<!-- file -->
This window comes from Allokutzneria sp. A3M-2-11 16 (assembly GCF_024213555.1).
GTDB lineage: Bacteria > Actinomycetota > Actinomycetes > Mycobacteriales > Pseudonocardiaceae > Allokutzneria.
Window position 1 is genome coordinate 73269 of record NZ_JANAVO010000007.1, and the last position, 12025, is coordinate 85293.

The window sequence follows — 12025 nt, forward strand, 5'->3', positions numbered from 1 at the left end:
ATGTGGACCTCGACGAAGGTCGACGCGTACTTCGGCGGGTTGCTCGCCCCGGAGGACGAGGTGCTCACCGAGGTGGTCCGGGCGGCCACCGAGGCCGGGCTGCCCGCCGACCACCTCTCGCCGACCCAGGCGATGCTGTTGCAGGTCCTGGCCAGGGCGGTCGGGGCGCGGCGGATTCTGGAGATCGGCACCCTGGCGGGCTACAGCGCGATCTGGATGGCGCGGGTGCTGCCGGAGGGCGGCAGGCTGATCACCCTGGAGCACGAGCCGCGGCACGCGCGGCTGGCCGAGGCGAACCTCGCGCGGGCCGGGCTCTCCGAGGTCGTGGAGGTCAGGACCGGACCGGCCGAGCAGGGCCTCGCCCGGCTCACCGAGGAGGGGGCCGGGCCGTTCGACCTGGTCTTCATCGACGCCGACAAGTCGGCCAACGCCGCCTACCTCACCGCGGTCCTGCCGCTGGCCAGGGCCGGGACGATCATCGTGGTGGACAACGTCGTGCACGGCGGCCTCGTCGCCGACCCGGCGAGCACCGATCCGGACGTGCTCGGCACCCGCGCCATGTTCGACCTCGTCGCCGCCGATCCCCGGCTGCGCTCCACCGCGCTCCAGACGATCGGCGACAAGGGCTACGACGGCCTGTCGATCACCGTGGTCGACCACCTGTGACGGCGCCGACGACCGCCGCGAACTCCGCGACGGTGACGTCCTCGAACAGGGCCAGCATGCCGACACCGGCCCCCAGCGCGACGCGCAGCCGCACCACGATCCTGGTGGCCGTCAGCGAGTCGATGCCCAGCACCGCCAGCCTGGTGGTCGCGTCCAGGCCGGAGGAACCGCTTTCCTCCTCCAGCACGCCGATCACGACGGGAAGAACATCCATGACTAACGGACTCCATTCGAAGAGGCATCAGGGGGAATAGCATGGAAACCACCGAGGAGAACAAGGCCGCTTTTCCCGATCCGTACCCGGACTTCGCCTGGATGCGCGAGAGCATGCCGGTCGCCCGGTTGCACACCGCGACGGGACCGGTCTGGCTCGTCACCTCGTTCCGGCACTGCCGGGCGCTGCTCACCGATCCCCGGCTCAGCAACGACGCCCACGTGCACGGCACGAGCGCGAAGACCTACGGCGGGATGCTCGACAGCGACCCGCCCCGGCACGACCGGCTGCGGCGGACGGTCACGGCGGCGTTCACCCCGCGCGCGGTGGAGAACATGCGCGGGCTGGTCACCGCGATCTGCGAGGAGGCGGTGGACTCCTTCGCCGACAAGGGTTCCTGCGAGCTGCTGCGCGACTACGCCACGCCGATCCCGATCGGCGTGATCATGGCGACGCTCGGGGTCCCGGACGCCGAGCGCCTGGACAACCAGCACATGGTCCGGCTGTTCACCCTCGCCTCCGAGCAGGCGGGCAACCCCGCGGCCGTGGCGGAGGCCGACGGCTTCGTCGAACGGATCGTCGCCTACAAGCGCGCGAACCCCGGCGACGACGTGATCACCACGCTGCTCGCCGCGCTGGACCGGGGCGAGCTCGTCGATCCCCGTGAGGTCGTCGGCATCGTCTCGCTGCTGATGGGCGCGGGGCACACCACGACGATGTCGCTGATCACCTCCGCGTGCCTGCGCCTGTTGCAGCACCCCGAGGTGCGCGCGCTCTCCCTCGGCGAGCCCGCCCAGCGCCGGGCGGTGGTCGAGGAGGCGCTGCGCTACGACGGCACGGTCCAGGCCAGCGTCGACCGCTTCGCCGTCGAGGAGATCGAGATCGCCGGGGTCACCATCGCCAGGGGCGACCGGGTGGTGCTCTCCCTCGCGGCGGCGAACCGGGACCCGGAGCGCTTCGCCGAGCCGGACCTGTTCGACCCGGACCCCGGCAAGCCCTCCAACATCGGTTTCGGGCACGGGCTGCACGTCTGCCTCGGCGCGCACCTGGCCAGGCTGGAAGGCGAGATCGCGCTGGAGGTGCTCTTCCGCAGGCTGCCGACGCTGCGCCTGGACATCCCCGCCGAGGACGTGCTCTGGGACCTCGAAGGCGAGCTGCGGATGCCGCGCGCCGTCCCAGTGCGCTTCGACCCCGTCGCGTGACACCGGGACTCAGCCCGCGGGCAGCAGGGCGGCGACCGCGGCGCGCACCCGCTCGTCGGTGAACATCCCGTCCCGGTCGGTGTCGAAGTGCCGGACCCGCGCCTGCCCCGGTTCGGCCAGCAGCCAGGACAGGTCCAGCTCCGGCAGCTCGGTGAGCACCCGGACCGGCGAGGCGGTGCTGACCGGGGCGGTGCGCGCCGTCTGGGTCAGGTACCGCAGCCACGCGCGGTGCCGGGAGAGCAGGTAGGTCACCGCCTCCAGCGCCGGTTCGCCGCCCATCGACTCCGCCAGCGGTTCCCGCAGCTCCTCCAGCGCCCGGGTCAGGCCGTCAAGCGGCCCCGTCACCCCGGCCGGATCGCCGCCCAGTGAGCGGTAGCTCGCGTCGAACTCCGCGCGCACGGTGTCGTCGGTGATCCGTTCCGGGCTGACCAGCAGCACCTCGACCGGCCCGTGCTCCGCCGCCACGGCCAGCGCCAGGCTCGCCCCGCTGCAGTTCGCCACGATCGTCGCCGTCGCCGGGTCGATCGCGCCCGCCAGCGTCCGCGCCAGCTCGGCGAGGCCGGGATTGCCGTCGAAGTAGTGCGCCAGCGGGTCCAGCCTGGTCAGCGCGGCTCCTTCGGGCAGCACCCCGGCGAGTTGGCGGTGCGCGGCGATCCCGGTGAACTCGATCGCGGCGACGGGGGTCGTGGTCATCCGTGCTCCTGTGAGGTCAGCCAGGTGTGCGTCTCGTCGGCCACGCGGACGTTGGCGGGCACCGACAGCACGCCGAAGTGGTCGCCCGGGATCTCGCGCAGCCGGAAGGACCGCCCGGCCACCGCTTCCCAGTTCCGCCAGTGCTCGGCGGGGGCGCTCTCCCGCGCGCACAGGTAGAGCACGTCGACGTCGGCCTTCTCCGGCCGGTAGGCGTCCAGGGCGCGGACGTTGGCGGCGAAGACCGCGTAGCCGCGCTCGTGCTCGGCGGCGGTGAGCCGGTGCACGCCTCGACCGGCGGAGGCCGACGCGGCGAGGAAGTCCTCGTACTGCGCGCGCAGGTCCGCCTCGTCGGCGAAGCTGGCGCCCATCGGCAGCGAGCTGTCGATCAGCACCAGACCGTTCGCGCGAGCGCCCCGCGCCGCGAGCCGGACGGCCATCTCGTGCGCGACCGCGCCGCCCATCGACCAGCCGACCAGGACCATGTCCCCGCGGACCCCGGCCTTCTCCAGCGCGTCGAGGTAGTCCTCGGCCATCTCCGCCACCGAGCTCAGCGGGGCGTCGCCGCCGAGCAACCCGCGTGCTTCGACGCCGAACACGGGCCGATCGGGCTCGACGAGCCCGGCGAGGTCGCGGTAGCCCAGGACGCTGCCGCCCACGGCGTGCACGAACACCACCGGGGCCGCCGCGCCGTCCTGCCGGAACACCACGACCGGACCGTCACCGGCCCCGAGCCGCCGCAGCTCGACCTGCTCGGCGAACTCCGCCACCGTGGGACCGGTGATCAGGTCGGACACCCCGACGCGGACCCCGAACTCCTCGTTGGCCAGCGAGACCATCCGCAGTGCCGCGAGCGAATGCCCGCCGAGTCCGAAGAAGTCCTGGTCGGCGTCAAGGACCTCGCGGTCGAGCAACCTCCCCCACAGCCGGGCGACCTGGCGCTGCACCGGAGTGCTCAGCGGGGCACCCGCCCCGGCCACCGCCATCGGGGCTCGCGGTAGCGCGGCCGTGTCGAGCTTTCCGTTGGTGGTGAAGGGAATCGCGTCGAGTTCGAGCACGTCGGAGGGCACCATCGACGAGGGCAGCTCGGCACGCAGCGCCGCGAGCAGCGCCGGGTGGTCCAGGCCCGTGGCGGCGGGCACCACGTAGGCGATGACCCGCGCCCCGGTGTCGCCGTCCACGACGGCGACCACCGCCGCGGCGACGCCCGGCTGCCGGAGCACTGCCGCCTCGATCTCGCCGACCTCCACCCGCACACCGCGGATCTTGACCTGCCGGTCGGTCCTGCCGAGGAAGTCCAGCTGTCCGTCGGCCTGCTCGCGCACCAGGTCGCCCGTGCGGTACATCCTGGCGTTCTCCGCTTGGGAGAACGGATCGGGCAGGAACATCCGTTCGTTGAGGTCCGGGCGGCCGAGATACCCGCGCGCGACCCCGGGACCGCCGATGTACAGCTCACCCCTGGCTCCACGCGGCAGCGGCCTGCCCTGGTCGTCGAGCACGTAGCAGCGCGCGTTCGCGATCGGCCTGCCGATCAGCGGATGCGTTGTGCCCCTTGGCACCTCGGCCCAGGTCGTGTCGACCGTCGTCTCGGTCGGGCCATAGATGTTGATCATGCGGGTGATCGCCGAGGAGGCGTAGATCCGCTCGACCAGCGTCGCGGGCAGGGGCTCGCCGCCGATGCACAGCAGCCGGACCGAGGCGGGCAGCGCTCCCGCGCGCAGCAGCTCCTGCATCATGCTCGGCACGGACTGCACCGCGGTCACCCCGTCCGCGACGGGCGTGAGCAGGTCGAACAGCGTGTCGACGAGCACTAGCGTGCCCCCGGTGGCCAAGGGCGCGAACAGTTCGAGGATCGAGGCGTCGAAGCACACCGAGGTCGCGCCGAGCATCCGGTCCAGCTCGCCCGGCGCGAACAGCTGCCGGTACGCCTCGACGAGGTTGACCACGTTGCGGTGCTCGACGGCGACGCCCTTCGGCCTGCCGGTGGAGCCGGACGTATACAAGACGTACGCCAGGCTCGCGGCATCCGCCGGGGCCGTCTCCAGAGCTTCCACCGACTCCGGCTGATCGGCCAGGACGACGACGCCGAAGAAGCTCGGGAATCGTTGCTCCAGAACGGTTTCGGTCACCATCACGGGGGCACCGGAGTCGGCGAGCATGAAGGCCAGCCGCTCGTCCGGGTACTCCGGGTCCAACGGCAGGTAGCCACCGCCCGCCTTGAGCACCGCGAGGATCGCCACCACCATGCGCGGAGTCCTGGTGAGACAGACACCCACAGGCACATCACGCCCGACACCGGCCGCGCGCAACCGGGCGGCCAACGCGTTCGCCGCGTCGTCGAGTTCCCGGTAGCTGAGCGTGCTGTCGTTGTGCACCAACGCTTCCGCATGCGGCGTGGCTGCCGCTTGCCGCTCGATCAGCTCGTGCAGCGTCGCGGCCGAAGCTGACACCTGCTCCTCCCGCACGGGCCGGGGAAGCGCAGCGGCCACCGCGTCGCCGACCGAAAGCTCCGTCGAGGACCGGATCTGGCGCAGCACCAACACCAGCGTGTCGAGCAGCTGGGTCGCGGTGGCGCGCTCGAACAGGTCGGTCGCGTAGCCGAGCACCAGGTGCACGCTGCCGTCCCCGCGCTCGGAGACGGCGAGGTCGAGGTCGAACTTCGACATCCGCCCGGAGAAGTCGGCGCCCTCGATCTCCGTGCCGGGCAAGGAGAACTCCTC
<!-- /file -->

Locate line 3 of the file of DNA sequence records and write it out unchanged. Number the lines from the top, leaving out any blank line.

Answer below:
Window position 1 is genome coordinate 73269 of record NZ_JANAVO010000007.1, and the last position, 12025, is coordinate 85293.